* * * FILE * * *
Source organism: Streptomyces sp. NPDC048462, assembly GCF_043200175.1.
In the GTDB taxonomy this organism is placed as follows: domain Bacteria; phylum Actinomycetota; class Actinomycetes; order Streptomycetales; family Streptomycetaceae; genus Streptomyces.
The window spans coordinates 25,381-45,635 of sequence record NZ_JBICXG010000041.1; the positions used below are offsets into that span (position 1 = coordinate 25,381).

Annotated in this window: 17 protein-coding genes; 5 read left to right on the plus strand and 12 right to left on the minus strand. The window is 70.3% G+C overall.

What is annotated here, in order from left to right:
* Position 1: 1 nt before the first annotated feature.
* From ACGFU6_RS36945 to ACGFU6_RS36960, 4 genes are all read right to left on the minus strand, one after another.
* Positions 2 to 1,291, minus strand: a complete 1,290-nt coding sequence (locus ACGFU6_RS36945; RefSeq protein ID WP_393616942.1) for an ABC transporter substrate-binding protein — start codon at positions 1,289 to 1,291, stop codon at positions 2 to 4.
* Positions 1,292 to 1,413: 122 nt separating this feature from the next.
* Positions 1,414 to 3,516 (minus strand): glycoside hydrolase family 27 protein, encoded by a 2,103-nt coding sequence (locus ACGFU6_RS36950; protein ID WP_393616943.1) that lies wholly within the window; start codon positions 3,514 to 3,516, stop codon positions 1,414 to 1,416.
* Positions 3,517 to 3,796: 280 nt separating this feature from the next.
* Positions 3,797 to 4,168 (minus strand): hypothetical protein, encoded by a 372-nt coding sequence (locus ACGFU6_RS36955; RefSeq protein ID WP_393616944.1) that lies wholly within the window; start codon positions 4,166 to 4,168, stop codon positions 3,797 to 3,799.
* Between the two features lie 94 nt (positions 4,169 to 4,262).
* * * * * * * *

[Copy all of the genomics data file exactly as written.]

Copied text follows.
Source organism: Streptomyces sp. NPDC048462, assembly GCF_043200175.1.
In the GTDB taxonomy this organism is placed as follows: domain Bacteria; phylum Actinomycetota; class Actinomycetes; order Streptomycetales; family Streptomycetaceae; genus Streptomyces.
The window spans coordinates 25,381-45,635 of sequence record NZ_JBICXG010000041.1; the positions used below are offsets into that span (position 1 = coordinate 25,381).

Annotated in this window: 17 protein-coding genes; 5 read left to right on the plus strand and 12 right to left on the minus strand. The window is 70.3% G+C overall.

What is annotated here, in order from left to right:
* Position 1: 1 nt before the first annotated feature.
* From ACGFU6_RS36945 to ACGFU6_RS36960, 4 genes are all read right to left on the minus strand, one after another.
* Positions 2 to 1,291, minus strand: a complete 1,290-nt coding sequence (locus ACGFU6_RS36945; RefSeq protein ID WP_393616942.1) for an ABC transporter substrate-binding protein — start codon at positions 1,289 to 1,291, stop codon at positions 2 to 4.
* Positions 1,292 to 1,413: 122 nt separating this feature from the next.
* Positions 1,414 to 3,516 (minus strand): glycoside hydrolase family 27 protein, encoded by a 2,103-nt coding sequence (locus ACGFU6_RS36950; protein ID WP_393616943.1) that lies wholly within the window; start codon positions 3,514 to 3,516, stop codon positions 1,414 to 1,416.
* Positions 3,517 to 3,796: 280 nt separating this feature from the next.
* Positions 3,797 to 4,168 (minus strand): hypothetical protein, encoded by a 372-nt coding sequence (locus ACGFU6_RS36955; RefSeq protein ID WP_393616944.1) that lies wholly within the window; start codon positions 4,166 to 4,168, stop codon positions 3,797 to 3,799.
* Between the two features lie 94 nt (positions 4,169 to 4,262).